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Supreme Court rules disability pay cannot be offset

A new Supreme Court ruling has many service members and their families interested. A hotly debated issue has finally been settled in the case, and according to Military Times, Howell v. Howell has settled the matter: if a veteran chooses disability pay and waived retirement benefits, state courts cannot try to recoup the loss of benefits for a divorcing spouse. The case is based on an older law, changed in 2003, that required vets to choose between their full retirement pay, which was taxed, or “offset” part of this pay with disability pay, which is not taxed.

Although the case was originally brought in 1991 by a retired veteran who chose to offset some of his retirement pay for disability pay. His ex-wife believed that she should receive half of the disability pay, and the Arizona Supreme Court ruled in her favor. This new ruling overturns the lower court.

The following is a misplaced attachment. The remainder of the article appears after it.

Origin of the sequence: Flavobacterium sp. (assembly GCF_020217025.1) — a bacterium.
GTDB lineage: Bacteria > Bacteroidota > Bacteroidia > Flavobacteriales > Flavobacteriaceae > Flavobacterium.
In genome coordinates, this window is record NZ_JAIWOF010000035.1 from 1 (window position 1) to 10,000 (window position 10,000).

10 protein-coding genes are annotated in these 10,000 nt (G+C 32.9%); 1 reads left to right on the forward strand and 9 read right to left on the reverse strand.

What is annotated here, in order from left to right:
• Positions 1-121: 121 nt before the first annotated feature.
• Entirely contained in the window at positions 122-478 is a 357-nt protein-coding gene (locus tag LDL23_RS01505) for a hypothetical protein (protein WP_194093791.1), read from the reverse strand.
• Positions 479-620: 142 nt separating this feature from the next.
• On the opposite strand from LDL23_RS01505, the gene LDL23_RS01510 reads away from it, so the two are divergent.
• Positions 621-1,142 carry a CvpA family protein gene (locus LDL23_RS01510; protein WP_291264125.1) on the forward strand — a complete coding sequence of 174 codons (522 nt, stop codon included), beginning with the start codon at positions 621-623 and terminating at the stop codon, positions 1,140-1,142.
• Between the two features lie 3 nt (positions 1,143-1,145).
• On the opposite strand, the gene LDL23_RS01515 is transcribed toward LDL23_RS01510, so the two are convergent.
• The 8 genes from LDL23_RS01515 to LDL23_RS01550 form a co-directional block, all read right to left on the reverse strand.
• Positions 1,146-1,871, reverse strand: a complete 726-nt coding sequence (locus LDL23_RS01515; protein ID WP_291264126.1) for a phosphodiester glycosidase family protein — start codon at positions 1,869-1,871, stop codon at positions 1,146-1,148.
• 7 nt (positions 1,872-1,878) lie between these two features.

As Task and Purpose explains, veterans who begin to receive disability benefits from their past service cannot be forced by state courts to pay their ex-spouses for a loss in retirement income that accompanied the benefits. This ruling shows that service disability pay should not be considered a joint asset by state courts. This could affect ex-spouses of veterans who are considered disabled at 50% or less, because some states were considering the disability pay as community property when determining spousal support payments. Since former spouses could see half of their support payments go away in cases like these, Justice Stephen Breyer suggested that lower courts try to take this possibility into account while determining spousal support payments for military divorces going forward.

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